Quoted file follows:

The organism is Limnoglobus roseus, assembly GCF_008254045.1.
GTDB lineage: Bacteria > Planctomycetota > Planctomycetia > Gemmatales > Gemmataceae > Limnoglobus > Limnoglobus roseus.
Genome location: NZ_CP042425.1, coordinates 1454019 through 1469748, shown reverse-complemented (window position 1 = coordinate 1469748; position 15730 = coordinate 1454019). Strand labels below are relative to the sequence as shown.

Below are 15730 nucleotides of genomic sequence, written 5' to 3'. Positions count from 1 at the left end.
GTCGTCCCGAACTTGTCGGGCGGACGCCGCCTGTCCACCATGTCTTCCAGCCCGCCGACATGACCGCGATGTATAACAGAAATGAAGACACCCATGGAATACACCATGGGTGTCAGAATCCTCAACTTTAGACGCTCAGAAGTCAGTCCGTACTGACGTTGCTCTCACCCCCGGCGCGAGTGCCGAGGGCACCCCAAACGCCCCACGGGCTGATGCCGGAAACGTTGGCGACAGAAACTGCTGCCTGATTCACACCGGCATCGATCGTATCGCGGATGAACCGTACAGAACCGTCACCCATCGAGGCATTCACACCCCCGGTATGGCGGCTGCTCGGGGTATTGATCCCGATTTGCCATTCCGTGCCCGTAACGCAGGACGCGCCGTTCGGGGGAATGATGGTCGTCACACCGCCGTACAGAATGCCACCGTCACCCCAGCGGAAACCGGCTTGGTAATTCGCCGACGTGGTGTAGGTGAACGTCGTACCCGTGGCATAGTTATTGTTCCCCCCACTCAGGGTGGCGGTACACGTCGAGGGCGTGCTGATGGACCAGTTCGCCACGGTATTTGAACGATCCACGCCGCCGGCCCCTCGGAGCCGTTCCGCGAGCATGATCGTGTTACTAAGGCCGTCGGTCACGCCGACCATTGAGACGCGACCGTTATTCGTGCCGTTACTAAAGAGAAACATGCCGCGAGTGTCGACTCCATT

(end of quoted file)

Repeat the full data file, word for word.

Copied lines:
The organism is Limnoglobus roseus, assembly GCF_008254045.1.
GTDB lineage: Bacteria > Planctomycetota > Planctomycetia > Gemmatales > Gemmataceae > Limnoglobus > Limnoglobus roseus.
Genome location: NZ_CP042425.1, coordinates 1454019 through 1469748, shown reverse-complemented (window position 1 = coordinate 1469748; position 15730 = coordinate 1454019). Strand labels below are relative to the sequence as shown.

Below are 15730 nucleotides of genomic sequence, written 5' to 3'. Positions count from 1 at the left end.
GTCGTCCCGAACTTGTCGGGCGGACGCCGCCTGTCCACCATGTCTTCCAGCCCGCCGACATGACCGCGATGTATAACAGAAATGAAGACACCCATGGAATACACCATGGGTGTCAGAATCCTCAACTTTAGACGCTCAGAAGTCAGTCCGTACTGACGTTGCTCTCACCCCCGGCGCGAGTGCCGAGGGCACCCCAAACGCCCCACGGGCTGATGCCGGAAACGTTGGCGACAGAAACTGCTGCCTGATTCACACCGGCATCGATCGTATCGCGGATGAACCGTACAGAACCGTCACCCATCGAGGCATTCACACCCCCGGTATGGCGGCTGCTCGGGGTATTGATCCCGATTTGCCATTCCGTGCCCGTAACGCAGGACGCGCCGTTCGGGGGAATGATGGTCGTCACACCGCCGTACAGAATGCCACCGTCACCCCAGCGGAAACCGGCTTGGTAATTCGCCGACGTGGTGTAGGTGAACGTCGTACCCGTGGCATAGTTATTGTTCCCCCCACTCAGGGTGGCGGTACACGTCGAGGGCGTGCTGATGGACCAGTTCGCCACGGTATTTGAACGATCCACGCCGCCGGCCCCTCGGAGCCGTTCCGCGAGCATGATCGTGTTACTAAGGCCGTCGGTCACGCCGACCATTGAGACGCGACCGTTATTCGTGCCGTTACTAAAGAGAAACATGCCGCGAGTGTCGACTCCATT